Why torque wrench calibration is so important


The whole point of using a torque wrench is to be accurate when we tighten a fastener. Naturally, regular calibration is a must for this tool. Even if you invest in a high-quality brand, you still need to keep up with calibration. High-end models may not need calibrated as often as lower-quality wrenches. However, it's still important to check the tool and be familiar with its performance history. Otherwise, you have no way of knowing whether it is providing repeatable and accurate reads.


The more often you use your torque wrench, the more frequently it needs to be calibrated. The International Organization of Standardization suggests calibrating after every 5,000 uses, or once a year. But, those numbers can be different depending on your use.


Speaking of use, remember how we emphasized the importance of applying force only to the handle? Well, if you've been using your torque wrench incorrectly, you may have overloaded the tool which can affect the accuracy. Take this as a sign to get your torque wrench calibrated before using it again.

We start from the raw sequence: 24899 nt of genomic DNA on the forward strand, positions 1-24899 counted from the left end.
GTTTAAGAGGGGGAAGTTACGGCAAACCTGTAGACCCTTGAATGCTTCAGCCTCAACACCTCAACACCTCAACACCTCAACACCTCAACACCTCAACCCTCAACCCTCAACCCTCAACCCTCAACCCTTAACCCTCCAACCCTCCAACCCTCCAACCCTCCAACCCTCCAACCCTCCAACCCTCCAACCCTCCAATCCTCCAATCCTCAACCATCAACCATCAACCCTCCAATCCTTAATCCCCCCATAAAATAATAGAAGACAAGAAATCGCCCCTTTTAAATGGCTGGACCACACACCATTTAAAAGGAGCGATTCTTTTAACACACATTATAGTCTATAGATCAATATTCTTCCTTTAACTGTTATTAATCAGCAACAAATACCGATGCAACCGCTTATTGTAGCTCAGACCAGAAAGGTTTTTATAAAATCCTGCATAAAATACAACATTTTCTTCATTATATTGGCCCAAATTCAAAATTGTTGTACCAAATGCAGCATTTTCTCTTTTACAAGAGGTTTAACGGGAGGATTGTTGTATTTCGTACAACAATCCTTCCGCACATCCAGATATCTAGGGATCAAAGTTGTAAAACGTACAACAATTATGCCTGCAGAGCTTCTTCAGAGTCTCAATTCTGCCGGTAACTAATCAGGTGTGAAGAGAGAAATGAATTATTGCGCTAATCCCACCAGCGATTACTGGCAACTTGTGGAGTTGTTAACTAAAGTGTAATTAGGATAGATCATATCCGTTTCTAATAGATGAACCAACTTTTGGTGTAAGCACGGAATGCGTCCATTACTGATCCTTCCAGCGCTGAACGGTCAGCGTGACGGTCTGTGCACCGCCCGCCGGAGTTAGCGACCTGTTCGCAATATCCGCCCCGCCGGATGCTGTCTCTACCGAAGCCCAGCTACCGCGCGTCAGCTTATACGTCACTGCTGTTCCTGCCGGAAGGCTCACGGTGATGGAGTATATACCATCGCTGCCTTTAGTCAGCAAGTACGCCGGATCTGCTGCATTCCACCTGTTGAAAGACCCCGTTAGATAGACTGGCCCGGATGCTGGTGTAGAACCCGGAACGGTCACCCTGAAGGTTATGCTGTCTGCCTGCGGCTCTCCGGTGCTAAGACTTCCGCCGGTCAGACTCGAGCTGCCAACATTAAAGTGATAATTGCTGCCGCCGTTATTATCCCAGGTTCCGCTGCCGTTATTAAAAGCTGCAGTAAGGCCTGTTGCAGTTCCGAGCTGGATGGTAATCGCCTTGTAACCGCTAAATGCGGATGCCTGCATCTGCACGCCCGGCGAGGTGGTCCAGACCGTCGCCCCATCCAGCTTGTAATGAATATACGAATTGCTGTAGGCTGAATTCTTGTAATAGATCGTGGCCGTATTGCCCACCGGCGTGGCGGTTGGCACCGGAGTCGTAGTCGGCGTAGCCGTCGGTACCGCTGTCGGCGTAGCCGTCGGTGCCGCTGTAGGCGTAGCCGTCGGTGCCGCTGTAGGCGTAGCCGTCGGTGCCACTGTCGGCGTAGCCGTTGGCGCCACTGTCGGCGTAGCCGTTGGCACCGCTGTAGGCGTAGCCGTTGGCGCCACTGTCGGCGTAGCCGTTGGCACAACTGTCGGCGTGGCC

The same is true if you have been storing your torque wrench incorrectly. These wrenches need to be stored at their lowest settings. If not, the tension spring inside the wrench, which is critical to measuring the torque load, can wear out.


Lastly, take into consideration the temperatures and conditions in which you use your torque wrench. Extreme temperatures, or using a torque wrench outside in precipitation, can cause internal rusting. This will require that a professional examine the wrench for accuracy.


A torque wrench is a go-to for scenarios that need exact force. There's no room for error in tires or expensive, industrial machines. Make sure that your torque wrenches are correctly calibrated on a regular schedule to ensure safe and accurate jobs.



Phil Wiseman

Phil Wiseman

Phil Wiseman is Chief Marketing Officer at Alliance Calibration. He earned a B.S. in Chemical Physics from Centre College. Phil is an ASQ Certified Quality Auditor and ASQ Certified Manager of Quality/Organizational Excellence.